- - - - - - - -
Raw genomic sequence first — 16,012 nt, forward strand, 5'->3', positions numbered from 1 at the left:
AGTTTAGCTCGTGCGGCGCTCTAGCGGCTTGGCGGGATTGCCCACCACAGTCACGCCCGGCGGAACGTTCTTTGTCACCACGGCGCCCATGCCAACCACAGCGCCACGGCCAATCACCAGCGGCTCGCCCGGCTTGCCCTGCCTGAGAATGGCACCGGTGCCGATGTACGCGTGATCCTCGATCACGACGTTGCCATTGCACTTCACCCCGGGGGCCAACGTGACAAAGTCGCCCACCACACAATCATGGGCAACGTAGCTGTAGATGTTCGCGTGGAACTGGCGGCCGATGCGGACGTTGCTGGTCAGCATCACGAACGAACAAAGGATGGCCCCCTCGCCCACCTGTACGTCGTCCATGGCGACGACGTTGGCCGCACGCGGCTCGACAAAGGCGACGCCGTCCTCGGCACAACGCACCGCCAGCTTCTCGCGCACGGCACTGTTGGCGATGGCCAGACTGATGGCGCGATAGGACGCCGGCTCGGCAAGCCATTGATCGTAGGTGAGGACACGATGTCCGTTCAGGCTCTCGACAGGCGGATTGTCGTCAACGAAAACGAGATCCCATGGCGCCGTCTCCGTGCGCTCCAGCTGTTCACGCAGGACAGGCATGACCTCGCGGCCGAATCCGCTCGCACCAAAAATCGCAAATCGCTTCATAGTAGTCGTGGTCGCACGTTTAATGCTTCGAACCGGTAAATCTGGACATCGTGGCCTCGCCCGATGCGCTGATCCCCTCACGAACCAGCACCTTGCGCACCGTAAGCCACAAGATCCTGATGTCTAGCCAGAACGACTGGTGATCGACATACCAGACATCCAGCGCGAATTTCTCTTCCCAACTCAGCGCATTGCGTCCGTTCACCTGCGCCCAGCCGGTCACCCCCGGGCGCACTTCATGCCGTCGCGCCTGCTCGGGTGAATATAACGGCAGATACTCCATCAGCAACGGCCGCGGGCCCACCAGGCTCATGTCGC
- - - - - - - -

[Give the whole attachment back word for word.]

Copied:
Raw genomic sequence first — 16,012 nt, forward strand, 5'->3', positions numbered from 1 at the left:
AGTTTAGCTCGTGCGGCGCTCTAGCGGCTTGGCGGGATTGCCCACCACAGTCACGCCCGGCGGAACGTTCTTTGTCACCACGGCGCCCATGCCAACCACAGCGCCACGGCCAATCACCAGCGGCTCGCCCGGCTTGCCCTGCCTGAGAATGGCACCGGTGCCGATGTACGCGTGATCCTCGATCACGACGTTGCCATTGCACTTCACCCCGGGGGCCAACGTGACAAAGTCGCCCACCACACAATCATGGGCAACGTAGCTGTAGATGTTCGCGTGGAACTGGCGGCCGATGCGGACGTTGCTGGTCAGCATCACGAACGAACAAAGGATGGCCCCCTCGCCCACCTGTACGTCGTCCATGGCGACGACGTTGGCCGCACGCGGCTCGACAAAGGCGACGCCGTCCTCGGCACAACGCACCGCCAGCTTCTCGCGCACGGCACTGTTGGCGATGGCCAGACTGATGGCGCGATAGGACGCCGGCTCGGCAAGCCATTGATCGTAGGTGAGGACACGATGTCCGTTCAGGCTCTCGACAGGCGGATTGTCGTCAACGAAAACGAGATCCCATGGCGCCGTCTCCGTGCGCTCCAGCTGTTCACGCAGGACAGGCATGACCTCGCGGCCGAATCCGCTCGCACCAAAAATCGCAAATCGCTTCATAGTAGTCGTGGTCGCACGTTTAATGCTTCGAACCGGTAAATCTGGACATCGTGGCCTCGCCCGATGCGCTGATCCCCTCACGAACCAGCACCTTGCGCACCGTAAGCCACAAGATCCTGATGTCTAGCCAGAACGACTGGTGATCGACATACCAGACATCCAGCGCGAATTTCTCTTCCCAACTCAGCGCATTGCGTCCGTTCACCTGCGCCCAGCCGGTCACCCCCGGGCGCACTTCATGCCGTCGCGCCTGCTCGGGTGAATATAACGGCAGATACTCCATCAGCAACGGCCGCGGGCCCACCAGGCTCATGTCGC